Cherry Hills City Council Votes for Unfettered Driving Over Kids’ Safety

Christina Alderfer stands on her wide, suburban street with no sidewalks, where drivers have free reign. Photo: Zach Bishop
Christina Alderfer stands on her wide, suburban street with no sidewalks, where drivers have free reign. Photo: Zach Bishop

Zach Bishop and Christina Alderfer just want some speed bumps on their street in Cherry Hills so their two boys can play outside without worrying so much about reckless drivers. The Cherry Hill Village City Council has other priorities.

For nearly two years, the couple has run up against red tape and city officials bent on denying their request for traffic-calming — a story Bishop shared with Streetsblog in September. Last Tuesday, the City Council voted 3 to 2 against speed bumps on South Clermont Street.

Council members Mike Gallagher, Earl Hoellen, and Katy Brown — who represents the area where the family lives — voted no. Council members Al Blum and Dan Sheldon voted to build speed bumps. Council member Randy Weil was absent.

“Very frustrating process and one that reinforces the view that entrenched interest and traditional thinking about safety on our roadways trumps data and logic,” Bishop said in an email. “We will see our Council member and Mayor at the ballot box in the next election.”

More than 80 percent of the family’s neighbors signed a petition requesting the speed bumps. Bishop then fought to get the city to conduct two speed studies. About one in ten southbound drivers exceeded the 25 mph speed limit (speeding was less prevalent among northbound drivers). In the eyes of city officials, these results didn’t justify speed bumps.

Instead of treating speed control devices as a default preventive safety measure on residential streets, Cherry Hills relies an old traffic engineering standard called the 85th percentile rule, which holds that no change is necessary if 85 percent of drivers don’t exceed the speed limit by at least 5 mph.

Council members cited that rule to justify their no votes. Records of the meeting also yielded these excuses: Parents won’t want the speed bumps after their kids grow up; people who don’t want speed bumps in front of their house shouldn’t have to endure them because others do; speed humps won’t prevent texting and driving.

The goose isn’t cooked yet — the Council okayed a third speed study. This one would measure driver speeds on three days instead of just one.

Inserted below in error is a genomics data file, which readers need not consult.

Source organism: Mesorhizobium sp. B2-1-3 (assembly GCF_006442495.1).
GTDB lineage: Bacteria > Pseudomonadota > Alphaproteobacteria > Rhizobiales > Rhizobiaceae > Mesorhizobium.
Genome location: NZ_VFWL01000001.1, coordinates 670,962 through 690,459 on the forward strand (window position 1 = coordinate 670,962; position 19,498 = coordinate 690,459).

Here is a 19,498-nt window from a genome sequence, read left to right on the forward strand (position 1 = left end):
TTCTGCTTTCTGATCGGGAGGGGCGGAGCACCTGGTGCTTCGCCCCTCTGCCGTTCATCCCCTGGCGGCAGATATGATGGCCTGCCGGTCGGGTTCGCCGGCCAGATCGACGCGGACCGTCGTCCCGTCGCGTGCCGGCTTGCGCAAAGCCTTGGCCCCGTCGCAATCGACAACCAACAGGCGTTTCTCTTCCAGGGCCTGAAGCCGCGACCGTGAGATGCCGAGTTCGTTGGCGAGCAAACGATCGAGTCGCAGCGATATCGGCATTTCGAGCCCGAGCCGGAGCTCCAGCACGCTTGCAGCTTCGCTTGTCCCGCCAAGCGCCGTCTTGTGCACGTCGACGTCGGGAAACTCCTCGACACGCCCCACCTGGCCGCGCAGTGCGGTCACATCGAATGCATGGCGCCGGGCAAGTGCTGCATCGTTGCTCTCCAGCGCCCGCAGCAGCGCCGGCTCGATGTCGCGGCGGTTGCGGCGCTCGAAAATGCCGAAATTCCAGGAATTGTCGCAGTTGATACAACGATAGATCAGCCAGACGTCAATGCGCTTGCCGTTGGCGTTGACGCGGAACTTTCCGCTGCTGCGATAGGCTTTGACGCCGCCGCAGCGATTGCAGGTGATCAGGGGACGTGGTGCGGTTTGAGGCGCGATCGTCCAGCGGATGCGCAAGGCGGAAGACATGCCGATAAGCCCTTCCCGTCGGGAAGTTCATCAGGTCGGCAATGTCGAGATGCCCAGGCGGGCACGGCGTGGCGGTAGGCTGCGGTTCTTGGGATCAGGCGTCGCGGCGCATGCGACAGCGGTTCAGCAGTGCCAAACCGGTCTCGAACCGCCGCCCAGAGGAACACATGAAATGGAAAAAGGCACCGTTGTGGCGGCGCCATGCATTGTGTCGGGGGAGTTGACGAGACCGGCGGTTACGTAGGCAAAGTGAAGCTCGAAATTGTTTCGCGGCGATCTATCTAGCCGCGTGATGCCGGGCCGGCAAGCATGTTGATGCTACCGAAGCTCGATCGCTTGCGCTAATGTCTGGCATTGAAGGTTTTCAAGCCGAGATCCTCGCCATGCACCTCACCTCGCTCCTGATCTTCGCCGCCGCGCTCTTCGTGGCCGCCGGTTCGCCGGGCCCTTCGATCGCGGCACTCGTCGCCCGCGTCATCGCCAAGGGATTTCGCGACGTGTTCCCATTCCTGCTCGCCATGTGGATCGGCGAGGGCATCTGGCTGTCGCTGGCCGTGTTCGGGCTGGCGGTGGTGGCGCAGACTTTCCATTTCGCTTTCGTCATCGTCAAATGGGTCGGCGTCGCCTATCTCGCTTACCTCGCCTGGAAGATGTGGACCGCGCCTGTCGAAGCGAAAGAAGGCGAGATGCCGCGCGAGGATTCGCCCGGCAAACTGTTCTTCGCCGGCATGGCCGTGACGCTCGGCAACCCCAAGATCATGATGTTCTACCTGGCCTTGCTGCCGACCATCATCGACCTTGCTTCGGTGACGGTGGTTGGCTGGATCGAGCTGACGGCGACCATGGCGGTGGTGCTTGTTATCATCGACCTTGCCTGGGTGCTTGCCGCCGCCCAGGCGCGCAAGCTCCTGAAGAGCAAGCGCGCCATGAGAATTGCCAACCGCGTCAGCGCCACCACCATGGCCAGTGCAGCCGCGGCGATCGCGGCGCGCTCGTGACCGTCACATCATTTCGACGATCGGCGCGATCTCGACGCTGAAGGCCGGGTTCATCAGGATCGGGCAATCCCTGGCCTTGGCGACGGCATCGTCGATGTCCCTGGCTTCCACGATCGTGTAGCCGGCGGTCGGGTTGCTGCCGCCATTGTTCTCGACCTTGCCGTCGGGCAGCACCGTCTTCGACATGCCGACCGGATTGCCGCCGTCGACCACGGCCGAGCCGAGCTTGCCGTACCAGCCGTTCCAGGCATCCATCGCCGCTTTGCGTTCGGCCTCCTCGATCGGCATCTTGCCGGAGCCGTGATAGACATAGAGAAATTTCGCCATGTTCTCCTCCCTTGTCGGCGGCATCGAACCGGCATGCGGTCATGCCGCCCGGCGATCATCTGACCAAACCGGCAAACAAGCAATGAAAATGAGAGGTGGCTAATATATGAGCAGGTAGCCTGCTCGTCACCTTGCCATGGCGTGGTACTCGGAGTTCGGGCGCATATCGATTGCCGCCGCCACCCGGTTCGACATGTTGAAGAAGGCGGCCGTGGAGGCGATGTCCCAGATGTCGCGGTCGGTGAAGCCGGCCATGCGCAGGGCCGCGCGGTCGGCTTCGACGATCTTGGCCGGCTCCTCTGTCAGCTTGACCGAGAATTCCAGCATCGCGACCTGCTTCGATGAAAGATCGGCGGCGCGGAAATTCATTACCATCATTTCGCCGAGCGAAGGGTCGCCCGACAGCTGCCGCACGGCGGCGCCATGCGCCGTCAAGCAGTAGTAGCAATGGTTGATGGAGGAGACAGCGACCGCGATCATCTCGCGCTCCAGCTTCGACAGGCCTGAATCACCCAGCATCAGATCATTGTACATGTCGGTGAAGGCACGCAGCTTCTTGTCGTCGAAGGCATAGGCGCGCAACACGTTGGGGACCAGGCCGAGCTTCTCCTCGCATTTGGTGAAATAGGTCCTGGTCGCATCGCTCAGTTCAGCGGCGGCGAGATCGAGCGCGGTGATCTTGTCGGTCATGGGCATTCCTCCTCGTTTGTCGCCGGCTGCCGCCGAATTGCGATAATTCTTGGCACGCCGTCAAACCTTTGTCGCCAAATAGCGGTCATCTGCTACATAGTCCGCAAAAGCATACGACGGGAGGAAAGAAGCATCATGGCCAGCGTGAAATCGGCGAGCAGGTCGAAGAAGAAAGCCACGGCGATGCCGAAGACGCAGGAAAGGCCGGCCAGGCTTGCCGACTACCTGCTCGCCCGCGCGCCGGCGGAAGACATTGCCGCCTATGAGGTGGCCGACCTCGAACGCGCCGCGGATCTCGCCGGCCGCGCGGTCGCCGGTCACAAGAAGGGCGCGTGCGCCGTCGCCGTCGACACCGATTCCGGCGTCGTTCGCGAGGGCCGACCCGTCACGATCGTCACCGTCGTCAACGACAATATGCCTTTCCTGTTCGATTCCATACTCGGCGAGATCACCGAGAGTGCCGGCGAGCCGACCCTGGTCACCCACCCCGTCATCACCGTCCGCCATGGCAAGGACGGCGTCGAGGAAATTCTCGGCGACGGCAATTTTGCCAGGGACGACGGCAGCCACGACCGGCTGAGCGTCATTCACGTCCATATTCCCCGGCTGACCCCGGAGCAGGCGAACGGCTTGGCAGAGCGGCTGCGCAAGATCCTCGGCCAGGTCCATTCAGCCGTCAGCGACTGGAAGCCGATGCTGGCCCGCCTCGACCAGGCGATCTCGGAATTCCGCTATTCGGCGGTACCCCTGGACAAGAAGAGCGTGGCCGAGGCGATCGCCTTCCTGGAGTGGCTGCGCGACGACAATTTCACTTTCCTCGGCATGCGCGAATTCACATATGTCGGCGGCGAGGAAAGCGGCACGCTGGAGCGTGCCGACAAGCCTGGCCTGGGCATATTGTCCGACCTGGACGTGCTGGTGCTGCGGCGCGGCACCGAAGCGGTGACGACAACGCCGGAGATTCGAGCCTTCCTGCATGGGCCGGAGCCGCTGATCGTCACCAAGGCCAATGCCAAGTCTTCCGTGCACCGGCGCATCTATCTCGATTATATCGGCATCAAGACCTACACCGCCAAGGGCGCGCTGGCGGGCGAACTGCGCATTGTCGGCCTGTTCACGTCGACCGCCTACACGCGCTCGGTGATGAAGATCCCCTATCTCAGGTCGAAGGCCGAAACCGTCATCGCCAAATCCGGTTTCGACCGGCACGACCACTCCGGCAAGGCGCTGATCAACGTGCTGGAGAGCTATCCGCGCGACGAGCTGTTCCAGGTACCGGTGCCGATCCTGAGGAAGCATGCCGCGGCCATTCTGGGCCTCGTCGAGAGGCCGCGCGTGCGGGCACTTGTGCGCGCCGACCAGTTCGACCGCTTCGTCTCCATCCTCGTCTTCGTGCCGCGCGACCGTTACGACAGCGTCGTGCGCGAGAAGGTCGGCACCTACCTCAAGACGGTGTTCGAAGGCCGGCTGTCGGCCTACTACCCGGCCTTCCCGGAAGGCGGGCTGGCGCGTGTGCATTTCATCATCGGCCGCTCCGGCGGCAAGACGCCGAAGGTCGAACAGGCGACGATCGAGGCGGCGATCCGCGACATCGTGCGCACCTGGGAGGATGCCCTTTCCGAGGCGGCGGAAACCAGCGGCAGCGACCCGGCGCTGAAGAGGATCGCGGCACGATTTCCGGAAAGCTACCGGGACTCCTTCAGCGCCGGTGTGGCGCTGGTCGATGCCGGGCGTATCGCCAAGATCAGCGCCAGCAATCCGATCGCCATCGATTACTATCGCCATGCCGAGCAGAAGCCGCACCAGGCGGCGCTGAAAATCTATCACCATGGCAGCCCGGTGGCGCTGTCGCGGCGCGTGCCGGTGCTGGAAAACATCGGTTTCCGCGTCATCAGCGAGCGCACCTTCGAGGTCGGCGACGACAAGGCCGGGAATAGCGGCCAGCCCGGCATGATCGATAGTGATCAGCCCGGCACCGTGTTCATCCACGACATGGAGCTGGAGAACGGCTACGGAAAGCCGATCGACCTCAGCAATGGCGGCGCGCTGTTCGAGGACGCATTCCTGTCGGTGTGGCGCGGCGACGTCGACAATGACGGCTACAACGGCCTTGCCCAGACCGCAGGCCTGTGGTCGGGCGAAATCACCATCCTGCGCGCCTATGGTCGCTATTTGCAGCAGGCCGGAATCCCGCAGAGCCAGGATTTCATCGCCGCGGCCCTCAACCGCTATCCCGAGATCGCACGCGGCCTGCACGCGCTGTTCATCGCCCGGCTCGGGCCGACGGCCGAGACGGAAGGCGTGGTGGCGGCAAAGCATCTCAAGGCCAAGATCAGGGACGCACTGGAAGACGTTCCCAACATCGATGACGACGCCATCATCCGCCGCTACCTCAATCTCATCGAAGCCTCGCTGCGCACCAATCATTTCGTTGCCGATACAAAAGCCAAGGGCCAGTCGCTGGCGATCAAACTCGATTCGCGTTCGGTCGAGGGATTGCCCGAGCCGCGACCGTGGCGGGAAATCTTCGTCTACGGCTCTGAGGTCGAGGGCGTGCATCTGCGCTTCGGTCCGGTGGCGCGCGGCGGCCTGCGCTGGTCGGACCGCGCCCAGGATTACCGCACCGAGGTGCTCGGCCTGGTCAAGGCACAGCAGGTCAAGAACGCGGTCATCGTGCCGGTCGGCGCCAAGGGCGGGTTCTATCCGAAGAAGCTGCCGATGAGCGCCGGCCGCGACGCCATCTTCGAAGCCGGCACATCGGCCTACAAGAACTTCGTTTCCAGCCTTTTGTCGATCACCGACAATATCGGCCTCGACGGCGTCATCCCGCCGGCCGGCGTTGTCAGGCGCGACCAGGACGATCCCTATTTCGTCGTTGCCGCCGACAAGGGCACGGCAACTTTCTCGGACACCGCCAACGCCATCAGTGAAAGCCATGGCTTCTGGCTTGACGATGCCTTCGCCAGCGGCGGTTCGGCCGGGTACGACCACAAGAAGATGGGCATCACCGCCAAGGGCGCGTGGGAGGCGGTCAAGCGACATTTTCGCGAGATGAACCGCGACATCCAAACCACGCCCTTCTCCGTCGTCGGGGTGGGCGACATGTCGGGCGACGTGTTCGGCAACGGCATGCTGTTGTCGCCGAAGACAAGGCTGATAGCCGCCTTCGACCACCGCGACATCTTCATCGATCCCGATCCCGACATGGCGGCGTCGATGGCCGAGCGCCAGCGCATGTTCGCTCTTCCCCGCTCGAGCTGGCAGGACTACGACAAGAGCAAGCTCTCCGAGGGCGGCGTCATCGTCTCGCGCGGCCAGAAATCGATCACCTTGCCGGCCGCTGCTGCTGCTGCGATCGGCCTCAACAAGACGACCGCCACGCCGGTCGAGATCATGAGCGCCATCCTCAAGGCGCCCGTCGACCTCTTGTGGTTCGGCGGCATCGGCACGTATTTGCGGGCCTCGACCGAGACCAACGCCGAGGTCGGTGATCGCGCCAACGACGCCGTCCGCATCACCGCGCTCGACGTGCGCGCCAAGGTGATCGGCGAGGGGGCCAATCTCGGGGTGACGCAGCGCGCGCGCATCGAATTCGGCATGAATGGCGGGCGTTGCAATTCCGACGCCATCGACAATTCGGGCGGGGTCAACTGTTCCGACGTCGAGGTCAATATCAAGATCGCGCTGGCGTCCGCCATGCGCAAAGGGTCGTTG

Meanwhile, Bishop and Alderfer are prepared to foot the $3,300 cost of the speed bumps, if only their local government would let them.

  • JZ71

    How about just some more speed enforcement, first? Revenue positive for the city and a good way to reeducate the mostly-local residents who “speed” thru there every day!

  • TakeFive

    “We will see our Council member and Mayor at the ballot box in the next election.”

    That’s the American way.

  • mckillio

    I wouldn’t call that street “wide” by any means and there should be other ways to slow down drivers without implementing speed bumps. But if only 10% of drivers speed, that doesn’t seem like much speeding to me. Also, there’s the psychological part of putting in speed bumps, particularly for the speeders, after they get past the speed bump they may very likely accelerate quickly and speed more to make up for the time they “lost” having to slow down for the speed bump.

    • Greg Knaddison

      It may not appear wide in the photo on this story, but it’s definitely rather wide for its purpose. There are traffic calming bulb-outs on Dahlia in the 4000 South block, just 3 blocks West of this location of Clermont. Dahlia is a cut-through street connecting Quincy and Hampden with a light at Hampden and stop sign at Quincy, so there’s more need for traffic calming on Dahlia. Cherry street has speed bumps. Oxford Place has 2 speed bumps and a traffic-calming island. I don’t see how the council justified traffic calming measures on Dahlia, Cherry and Oxford but rejects them on Clermont.

      I dislike speed bumps and wonder if planters like those on Oxford/Dahlia would be as effective at improving safety without jostling passengers or being blocked by the Cherry Hills City Council.

  • red123

    This is not a story. This is two people complaining about speeding that may or may not be happening. From the picture above it looks like it wouldn’t matter if speed bumps were installed since there is so little traffic anyway. People will just speed between the bumps, unless the city is going to put them in every 200′. Speed bumps really aren’t meant to be put on residential streets anyway. Chicanes or narrowing the street via planters or bike lanes would be a better idea.


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